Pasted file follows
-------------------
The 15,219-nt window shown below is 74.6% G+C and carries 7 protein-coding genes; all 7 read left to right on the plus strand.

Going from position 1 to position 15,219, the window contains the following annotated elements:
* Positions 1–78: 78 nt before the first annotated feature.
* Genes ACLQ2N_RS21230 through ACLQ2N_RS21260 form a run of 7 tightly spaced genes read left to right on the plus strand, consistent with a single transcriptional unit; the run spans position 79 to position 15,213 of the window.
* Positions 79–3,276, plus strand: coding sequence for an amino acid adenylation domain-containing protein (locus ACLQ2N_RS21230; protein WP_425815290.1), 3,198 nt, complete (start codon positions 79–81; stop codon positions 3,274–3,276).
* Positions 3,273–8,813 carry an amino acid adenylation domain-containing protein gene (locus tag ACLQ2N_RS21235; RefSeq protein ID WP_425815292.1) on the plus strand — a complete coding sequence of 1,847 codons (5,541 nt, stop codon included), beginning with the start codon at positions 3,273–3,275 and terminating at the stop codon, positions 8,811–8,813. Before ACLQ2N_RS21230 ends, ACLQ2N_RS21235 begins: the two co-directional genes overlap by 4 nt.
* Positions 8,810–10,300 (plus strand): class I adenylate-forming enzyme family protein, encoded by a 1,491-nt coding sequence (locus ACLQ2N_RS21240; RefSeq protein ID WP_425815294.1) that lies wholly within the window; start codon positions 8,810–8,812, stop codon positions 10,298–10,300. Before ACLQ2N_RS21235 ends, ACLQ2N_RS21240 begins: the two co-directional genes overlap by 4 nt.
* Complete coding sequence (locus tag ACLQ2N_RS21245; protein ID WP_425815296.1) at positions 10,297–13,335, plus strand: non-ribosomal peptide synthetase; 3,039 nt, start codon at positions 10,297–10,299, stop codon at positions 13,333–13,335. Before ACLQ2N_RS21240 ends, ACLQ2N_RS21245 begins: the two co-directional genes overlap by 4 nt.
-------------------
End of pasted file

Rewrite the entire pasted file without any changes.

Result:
The 15,219-nt window shown below is 74.6% G+C and carries 7 protein-coding genes; all 7 read left to right on the plus strand.

Going from position 1 to position 15,219, the window contains the following annotated elements:
* Positions 1–78: 78 nt before the first annotated feature.
* Genes ACLQ2N_RS21230 through ACLQ2N_RS21260 form a run of 7 tightly spaced genes read left to right on the plus strand, consistent with a single transcriptional unit; the run spans position 79 to position 15,213 of the window.
* Positions 79–3,276, plus strand: coding sequence for an amino acid adenylation domain-containing protein (locus ACLQ2N_RS21230; protein WP_425815290.1), 3,198 nt, complete (start codon positions 79–81; stop codon positions 3,274–3,276).
* Positions 3,273–8,813 carry an amino acid adenylation domain-containing protein gene (locus tag ACLQ2N_RS21235; RefSeq protein ID WP_425815292.1) on the plus strand — a complete coding sequence of 1,847 codons (5,541 nt, stop codon included), beginning with the start codon at positions 3,273–3,275 and terminating at the stop codon, positions 8,811–8,813. Before ACLQ2N_RS21230 ends, ACLQ2N_RS21235 begins: the two co-directional genes overlap by 4 nt.
* Positions 8,810–10,300 (plus strand): class I adenylate-forming enzyme family protein, encoded by a 1,491-nt coding sequence (locus ACLQ2N_RS21240; RefSeq protein ID WP_425815294.1) that lies wholly within the window; start codon positions 8,810–8,812, stop codon positions 10,298–10,300. Before ACLQ2N_RS21235 ends, ACLQ2N_RS21240 begins: the two co-directional genes overlap by 4 nt.
* Complete coding sequence (locus tag ACLQ2N_RS21245; protein ID WP_425815296.1) at positions 10,297–13,335, plus strand: non-ribosomal peptide synthetase; 3,039 nt, start codon at positions 10,297–10,299, stop codon at positions 13,333–13,335. Before ACLQ2N_RS21240 ends, ACLQ2N_RS21245 begins: the two co-directional genes overlap by 4 nt.